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How Much Would You Pay to Live One Year Longer?

The concept of placing an explicit value on life is always, fundamentally, awful. Yet it must be attempted from time to time in order to make difficult choices about limited resources. 

Wednesday, December 9th 2015, 11:25AM

The very title of this article is an attempt to recognise the problem: we talk about the value of a statistical life. We also rehearse problems from time to time in order to get ready for tough choices.

There are hypothetical examples such as the example of a runaway tram (or trolley problem, as it is known in popular media). The trolley problem is a thought experiment in ethics. The general form of the problem is this: Ahead, on the tracks, there are five people tied up and unable to move. The trolley is headed straight for them. You are standing some distance off in the train yard, next to a lever. If you pull this lever, the trolley will switch to a different set of tracks. However, you notice that there is one person on the side track.

You have two options:
1. Do nothing, and the trolley kills the five people on the main track.
2. Pull the lever, diverting the trolley onto the side track where it will kill one person. Which is the correct choice?  The ensuing discussions are an interesting exploration of ethics.

Apart from discussions of ethics exploring the Value of a Statistical Life is useful. There are obviously issues of compensation when a person has been killed. In this article at thewireless.co.nz discusses the introduction of the concept of the Value of a Statistical Life in New Zealand. Far from devaluing human life the attempt to quantify the value and include it in project assessment has meant that lots more safety-based initiatives were funded. Much of the drop in the road toll is credited to the adoption of this approach.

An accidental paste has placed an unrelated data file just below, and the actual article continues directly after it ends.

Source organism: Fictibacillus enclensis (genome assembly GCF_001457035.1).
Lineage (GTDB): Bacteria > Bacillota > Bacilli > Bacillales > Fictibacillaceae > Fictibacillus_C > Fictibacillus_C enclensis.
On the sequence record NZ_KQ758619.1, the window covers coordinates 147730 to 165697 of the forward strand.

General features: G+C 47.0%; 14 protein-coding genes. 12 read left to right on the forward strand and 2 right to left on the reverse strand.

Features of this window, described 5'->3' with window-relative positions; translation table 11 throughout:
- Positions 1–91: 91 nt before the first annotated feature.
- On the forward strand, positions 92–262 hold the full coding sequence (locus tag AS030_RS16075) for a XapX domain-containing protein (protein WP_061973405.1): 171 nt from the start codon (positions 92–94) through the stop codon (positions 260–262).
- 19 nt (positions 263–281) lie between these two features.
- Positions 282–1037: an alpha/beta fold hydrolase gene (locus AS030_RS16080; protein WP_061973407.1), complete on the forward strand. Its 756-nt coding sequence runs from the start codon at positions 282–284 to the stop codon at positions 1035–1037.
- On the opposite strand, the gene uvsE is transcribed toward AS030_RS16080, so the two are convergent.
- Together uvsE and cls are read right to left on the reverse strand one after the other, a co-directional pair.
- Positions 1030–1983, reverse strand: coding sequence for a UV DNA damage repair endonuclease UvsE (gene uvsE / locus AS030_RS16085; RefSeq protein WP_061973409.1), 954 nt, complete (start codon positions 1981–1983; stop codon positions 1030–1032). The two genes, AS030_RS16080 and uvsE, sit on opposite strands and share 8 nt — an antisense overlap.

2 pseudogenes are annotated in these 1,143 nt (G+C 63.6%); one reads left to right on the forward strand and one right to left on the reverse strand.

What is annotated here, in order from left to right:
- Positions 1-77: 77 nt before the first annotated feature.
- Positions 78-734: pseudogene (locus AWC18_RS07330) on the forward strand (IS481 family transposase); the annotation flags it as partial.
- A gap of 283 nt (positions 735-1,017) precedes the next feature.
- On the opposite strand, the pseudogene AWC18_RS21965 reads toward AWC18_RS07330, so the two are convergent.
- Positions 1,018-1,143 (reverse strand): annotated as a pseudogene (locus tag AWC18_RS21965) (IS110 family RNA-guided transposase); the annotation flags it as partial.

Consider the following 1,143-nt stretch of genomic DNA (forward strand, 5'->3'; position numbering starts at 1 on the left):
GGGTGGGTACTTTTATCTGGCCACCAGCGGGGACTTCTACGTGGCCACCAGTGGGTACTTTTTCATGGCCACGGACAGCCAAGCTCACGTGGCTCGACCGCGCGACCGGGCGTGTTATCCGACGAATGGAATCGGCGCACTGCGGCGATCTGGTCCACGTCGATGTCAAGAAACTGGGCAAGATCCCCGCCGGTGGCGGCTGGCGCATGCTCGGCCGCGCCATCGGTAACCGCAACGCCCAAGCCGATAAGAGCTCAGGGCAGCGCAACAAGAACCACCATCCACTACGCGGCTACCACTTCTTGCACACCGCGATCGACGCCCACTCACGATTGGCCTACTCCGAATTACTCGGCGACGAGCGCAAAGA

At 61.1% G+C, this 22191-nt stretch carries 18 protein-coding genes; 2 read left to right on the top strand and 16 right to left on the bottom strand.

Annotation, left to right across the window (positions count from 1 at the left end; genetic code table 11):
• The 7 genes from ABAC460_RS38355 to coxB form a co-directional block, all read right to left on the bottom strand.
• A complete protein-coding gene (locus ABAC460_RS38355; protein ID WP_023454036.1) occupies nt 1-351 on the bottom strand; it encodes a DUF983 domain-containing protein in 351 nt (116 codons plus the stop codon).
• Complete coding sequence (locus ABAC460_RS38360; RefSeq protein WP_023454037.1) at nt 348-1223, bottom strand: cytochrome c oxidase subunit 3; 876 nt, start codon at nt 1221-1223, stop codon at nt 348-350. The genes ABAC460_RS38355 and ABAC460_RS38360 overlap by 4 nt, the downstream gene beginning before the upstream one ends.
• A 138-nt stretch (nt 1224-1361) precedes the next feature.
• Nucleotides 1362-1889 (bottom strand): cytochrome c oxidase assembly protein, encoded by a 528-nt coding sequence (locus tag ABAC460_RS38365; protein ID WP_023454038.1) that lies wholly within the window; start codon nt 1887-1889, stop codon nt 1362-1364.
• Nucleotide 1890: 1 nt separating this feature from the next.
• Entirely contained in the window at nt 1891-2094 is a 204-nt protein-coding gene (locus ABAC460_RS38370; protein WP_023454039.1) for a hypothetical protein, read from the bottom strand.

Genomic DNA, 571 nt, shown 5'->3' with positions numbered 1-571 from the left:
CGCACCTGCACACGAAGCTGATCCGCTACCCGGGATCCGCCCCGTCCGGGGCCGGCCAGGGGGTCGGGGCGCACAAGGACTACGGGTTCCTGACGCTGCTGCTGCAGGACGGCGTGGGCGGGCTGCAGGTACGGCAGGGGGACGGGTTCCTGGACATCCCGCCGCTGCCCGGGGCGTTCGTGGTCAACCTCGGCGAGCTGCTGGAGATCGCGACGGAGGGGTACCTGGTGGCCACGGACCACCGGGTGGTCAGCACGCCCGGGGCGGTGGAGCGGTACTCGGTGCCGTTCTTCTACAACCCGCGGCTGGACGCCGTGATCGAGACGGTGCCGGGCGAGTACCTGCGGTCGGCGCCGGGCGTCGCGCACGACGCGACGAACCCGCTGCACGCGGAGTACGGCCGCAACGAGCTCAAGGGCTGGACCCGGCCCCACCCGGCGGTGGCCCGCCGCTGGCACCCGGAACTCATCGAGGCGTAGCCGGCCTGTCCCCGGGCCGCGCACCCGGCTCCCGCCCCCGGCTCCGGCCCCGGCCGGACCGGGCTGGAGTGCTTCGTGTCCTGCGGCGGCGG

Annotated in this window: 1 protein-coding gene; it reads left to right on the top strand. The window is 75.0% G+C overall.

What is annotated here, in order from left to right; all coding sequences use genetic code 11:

Then there is the value of treatment, whenever you see a heart-breaking story about a person whose life might be saved if the taxpayer would only fund the expensive treatment you are faced with a complex and real-world trolley problem - which money may save many others. Take the case of the drug that goes by the brand-name Keytruda (otherwise known by Pembrolizumab) an expensive new treatment for Melanoma. The folks at Pharmac must consider how many lives might be saved if they allocate the budget to other treatments, perhaps for other disorders. For example, a lot of hip replacements, heart treatments, and even Herceptin – the last drug we heard a lot about – can be bought with the money. Ultimately government must decide the total budget for health services – and even there they must balance the lifesaving priorities of, for example, more spending on preventing melanoma, or building safer roads.

You may indulge in some ranting about drug pricing, you might investigate the complexity interplay of economics and freedom inherent in the problem, or you may simply turn the page. But the health system must make real world choices about where to spend their budget. This article in the UK tackles an important part of that problem - how much you might pay to extend life one year.

Here in New Zealand we are still debating that same equation as it applies to Pembrolizumab.  Of course, we would all prefer not to face such a choice. Although expensive, non-Pharmac drugs coverage would reduce the chance of you facing this particular version of trolley bus problem of your own: and leave you simply hoping that you are one of the roughly one in three people that the drug reportedly helps. Medical insurance can prevent some runaway trams.

Tags: Russell Hutchinson

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